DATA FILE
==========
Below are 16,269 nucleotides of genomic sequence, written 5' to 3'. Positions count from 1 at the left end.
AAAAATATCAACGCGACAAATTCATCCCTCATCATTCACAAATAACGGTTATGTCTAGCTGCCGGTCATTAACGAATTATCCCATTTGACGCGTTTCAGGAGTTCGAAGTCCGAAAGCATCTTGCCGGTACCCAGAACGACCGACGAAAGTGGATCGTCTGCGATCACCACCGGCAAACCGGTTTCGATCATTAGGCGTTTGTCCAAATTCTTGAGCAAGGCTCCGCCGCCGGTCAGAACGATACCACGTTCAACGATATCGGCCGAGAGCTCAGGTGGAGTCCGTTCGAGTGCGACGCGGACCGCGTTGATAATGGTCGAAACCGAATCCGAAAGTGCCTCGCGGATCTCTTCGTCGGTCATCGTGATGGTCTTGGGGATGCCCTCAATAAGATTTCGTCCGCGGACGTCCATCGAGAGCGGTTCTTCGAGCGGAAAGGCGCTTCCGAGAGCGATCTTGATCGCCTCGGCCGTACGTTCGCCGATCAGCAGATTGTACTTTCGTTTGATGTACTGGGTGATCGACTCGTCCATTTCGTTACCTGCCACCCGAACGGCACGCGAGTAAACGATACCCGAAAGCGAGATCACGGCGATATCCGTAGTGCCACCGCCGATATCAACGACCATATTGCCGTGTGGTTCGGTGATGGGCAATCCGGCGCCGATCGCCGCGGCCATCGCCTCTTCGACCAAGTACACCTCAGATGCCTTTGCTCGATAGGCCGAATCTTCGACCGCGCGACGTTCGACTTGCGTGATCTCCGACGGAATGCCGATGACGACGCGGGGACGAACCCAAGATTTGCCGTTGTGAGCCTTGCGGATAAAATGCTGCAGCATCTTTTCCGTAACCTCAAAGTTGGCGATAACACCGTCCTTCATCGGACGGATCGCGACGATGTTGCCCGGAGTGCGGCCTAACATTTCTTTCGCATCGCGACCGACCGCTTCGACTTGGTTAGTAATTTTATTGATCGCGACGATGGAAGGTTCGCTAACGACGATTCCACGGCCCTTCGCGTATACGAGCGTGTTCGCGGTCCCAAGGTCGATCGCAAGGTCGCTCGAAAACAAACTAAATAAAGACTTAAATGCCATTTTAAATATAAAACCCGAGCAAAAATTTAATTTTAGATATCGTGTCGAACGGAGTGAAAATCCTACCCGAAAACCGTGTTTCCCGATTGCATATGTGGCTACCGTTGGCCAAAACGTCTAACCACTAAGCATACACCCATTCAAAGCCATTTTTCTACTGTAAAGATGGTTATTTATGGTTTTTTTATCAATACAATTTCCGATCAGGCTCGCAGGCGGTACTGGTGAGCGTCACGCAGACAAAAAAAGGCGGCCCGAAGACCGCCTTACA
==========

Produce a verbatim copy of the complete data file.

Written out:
Below are 16,269 nucleotides of genomic sequence, written 5' to 3'. Positions count from 1 at the left end.
AAAAATATCAACGCGACAAATTCATCCCTCATCATTCACAAATAACGGTTATGTCTAGCTGCCGGTCATTAACGAATTATCCCATTTGACGCGTTTCAGGAGTTCGAAGTCCGAAAGCATCTTGCCGGTACCCAGAACGACCGACGAAAGTGGATCGTCTGCGATCACCACCGGCAAACCGGTTTCGATCATTAGGCGTTTGTCCAAATTCTTGAGCAAGGCTCCGCCGCCGGTCAGAACGATACCACGTTCAACGATATCGGCCGAGAGCTCAGGTGGAGTCCGTTCGAGTGCGACGCGGACCGCGTTGATAATGGTCGAAACCGAATCCGAAAGTGCCTCGCGGATCTCTTCGTCGGTCATCGTGATGGTCTTGGGGATGCCCTCAATAAGATTTCGTCCGCGGACGTCCATCGAGAGCGGTTCTTCGAGCGGAAAGGCGCTTCCGAGAGCGATCTTGATCGCCTCGGCCGTACGTTCGCCGATCAGCAGATTGTACTTTCGTTTGATGTACTGGGTGATCGACTCGTCCATTTCGTTACCTGCCACCCGAACGGCACGCGAGTAAACGATACCCGAAAGCGAGATCACGGCGATATCCGTAGTGCCACCGCCGATATCAACGACCATATTGCCGTGTGGTTCGGTGATGGGCAATCCGGCGCCGATCGCCGCGGCCATCGCCTCTTCGACCAAGTACACCTCAGATGCCTTTGCTCGATAGGCCGAATCTTCGACCGCGCGACGTTCGACTTGCGTGATCTCCGACGGAATGCCGATGACGACGCGGGGACGAACCCAAGATTTGCCGTTGTGAGCCTTGCGGATAAAATGCTGCAGCATCTTTTCCGTAACCTCAAAGTTGGCGATAACACCGTCCTTCATCGGACGGATCGCGACGATGTTGCCCGGAGTGCGGCCTAACATTTCTTTCGCATCGCGACCGACCGCTTCGACTTGGTTAGTAATTTTATTGATCGCGACGATGGAAGGTTCGCTAACGACGATTCCACGGCCCTTCGCGTATACGAGCGTGTTCGCGGTCCCAAGGTCGATCGCAAGGTCGCTCGAAAACAAACTAAATAAAGACTTAAATGCCATTTTAAATATAAAACCCGAGCAAAAATTTAATTTTAGATATCGTGTCGAACGGAGTGAAAATCCTACCCGAAAACCGTGTTTCCCGATTGCATATGTGGCTACCGTTGGCCAAAACGTCTAACCACTAAGCATACACCCATTCAAAGCCATTTTTCTACTGTAAAGATGGTTATTTATGGTTTTTTTATCAATACAATTTCCGATCAGGCTCGCAGGCGGTACTGGTGAGCGTCACGCAGACAAAAAAAGGCGGCCCGAAGACCGCCTTACA